But passion alone, divorced from the thrilling intellectual work of real analysis, is empty, even dangerous. When we simply “feel” a poem, carried away by the sound of words, rather than actually reading it, we’re rather likely to get it wrong. We see Mr. Keating, in fact, making just this kind of mistake during one of his stirring orations to the boys of Welton. In a hackneyed speech about resisting conformity that he seems to have delivered many times before, Keating invokes that oft-invoked but rarely understood chestnut, “The Road Not Taken”: “Robert Frost said, ‘Two roads diverged in a wood and I / I took the one less traveled by / And that has made all the difference.’”

Wha—? Has Keating actually read the poem from which he so blithely samples? For Robert Frost said no such thing: a character in his poem says it. And we’re meant to learn, over the course of that poem, that he’s wrong—that he’s both congratulating and kidding himself. He chooses his road ostensibly because “it was grassy and wanted wear”; but this description is contradicted in the very next lines—“Though as for that, the passing there / Had worn them really about the same,” and—more incredibly still—“both that morning equally lay / In leaves no step had trodden black.” He wants to claim to have taken the exceptional road, if not the spiritual high road; but he knows on some level that it’s a hollow boast.

Keating hasn’t actually read “The Road Not Taken” in any meaningful sense; rather, he’s adopted it, adapted it, made it his own—made it say what he wants it to say. His use of those closing lines, wrenched from their context, isn’t just wrong—it’s completely wrong, and Keating uses them to point a moral entirely different from that of Frost’s poem. (In a like manner, how often has Frost’s “The Mending Wall” been quoted out of context in debates about immigration reform? “Good fences make good neighbors,” indeed.)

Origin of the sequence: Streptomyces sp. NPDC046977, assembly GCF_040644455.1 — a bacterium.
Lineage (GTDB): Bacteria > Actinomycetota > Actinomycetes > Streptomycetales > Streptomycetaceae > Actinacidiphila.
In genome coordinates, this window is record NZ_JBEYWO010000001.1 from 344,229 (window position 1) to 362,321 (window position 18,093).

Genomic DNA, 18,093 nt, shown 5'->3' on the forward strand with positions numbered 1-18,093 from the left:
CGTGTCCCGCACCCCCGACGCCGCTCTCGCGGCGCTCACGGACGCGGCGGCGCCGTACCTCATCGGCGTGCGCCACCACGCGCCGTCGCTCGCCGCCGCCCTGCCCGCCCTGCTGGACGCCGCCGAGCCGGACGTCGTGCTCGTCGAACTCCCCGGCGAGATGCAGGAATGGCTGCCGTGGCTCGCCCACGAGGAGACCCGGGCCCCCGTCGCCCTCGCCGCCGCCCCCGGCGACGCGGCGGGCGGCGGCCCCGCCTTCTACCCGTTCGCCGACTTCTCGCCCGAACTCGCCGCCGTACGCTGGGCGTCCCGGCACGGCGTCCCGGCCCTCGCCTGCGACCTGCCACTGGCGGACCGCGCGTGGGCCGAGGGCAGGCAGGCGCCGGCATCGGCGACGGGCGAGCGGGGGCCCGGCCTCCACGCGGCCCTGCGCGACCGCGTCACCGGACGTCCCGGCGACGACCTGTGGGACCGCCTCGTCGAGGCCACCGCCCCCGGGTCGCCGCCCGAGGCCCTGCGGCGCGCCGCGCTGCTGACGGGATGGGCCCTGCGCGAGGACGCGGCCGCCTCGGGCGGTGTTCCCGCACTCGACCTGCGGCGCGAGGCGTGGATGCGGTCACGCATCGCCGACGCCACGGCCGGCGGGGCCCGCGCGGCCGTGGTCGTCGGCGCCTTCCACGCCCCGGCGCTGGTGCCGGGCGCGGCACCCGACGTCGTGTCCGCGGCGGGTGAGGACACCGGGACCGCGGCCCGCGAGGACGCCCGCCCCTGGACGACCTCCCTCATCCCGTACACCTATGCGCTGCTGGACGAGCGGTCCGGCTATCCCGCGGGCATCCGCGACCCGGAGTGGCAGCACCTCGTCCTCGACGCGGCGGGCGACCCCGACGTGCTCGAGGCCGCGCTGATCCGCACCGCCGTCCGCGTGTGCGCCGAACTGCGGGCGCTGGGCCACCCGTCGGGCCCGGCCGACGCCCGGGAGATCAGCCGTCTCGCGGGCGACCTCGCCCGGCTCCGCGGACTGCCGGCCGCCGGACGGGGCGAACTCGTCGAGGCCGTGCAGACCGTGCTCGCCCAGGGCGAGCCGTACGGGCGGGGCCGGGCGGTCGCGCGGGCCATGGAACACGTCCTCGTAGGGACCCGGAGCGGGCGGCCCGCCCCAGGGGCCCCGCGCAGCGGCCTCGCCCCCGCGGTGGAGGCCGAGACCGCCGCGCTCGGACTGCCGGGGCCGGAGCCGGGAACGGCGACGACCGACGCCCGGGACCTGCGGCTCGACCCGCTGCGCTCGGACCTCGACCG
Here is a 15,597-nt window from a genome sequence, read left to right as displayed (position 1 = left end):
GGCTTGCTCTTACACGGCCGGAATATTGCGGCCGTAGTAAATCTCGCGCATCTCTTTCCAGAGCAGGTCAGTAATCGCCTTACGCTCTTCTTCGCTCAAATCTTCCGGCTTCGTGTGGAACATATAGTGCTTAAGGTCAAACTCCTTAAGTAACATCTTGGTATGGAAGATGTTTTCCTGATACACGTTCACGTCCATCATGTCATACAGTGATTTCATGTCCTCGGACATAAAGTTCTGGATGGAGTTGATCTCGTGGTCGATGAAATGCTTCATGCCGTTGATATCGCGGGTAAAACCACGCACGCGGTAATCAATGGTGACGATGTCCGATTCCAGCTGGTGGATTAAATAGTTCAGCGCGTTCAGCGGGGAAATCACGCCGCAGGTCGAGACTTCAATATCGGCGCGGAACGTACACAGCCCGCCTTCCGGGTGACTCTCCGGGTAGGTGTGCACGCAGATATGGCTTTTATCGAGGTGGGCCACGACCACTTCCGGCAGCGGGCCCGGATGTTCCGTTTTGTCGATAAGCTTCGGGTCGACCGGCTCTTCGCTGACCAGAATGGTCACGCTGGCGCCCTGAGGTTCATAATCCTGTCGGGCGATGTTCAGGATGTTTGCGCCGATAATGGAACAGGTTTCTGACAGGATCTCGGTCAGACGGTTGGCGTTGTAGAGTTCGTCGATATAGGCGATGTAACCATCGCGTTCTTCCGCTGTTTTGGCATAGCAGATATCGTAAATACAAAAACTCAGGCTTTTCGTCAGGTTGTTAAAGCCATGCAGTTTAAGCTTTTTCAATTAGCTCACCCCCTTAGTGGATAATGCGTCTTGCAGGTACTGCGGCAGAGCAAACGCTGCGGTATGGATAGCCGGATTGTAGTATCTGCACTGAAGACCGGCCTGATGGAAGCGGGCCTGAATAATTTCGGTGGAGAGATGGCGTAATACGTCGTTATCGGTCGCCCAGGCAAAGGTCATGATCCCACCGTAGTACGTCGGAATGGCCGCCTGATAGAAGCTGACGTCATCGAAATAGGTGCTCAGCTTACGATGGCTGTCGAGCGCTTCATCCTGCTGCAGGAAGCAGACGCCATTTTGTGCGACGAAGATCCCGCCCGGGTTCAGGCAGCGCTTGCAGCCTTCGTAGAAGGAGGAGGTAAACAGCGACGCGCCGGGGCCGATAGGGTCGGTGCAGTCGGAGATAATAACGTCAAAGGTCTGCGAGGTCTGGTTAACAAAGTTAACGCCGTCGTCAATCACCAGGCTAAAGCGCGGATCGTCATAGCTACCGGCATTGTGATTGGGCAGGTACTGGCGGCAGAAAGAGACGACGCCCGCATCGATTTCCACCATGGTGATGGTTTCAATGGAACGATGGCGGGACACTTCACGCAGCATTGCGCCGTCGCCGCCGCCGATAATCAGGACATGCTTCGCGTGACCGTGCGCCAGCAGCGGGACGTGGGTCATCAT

The film’s anti-intellectualism is both quite visceral and quite violent. When his students first sit down with their new poetry anthology, Keating tricks a student into reading aloud a few sentences from the banal introduction written by Dr. J. Evans Pritchard, PhD—a cartoonish version of academic criticism that opens with a split infinitive!—before instructing them to tear those pages out of their books. (Though generic-sounding, the essay’s title, “Understanding Poetry,” mischievously nods to the most influential poetry text of the 20th century, Cleanth Brooks and Robert Penn Warren’s Understanding Poetry [1938].) Although he employs mock-heroic terms, Keating makes it clear that they’re fighting for their spiritual lives: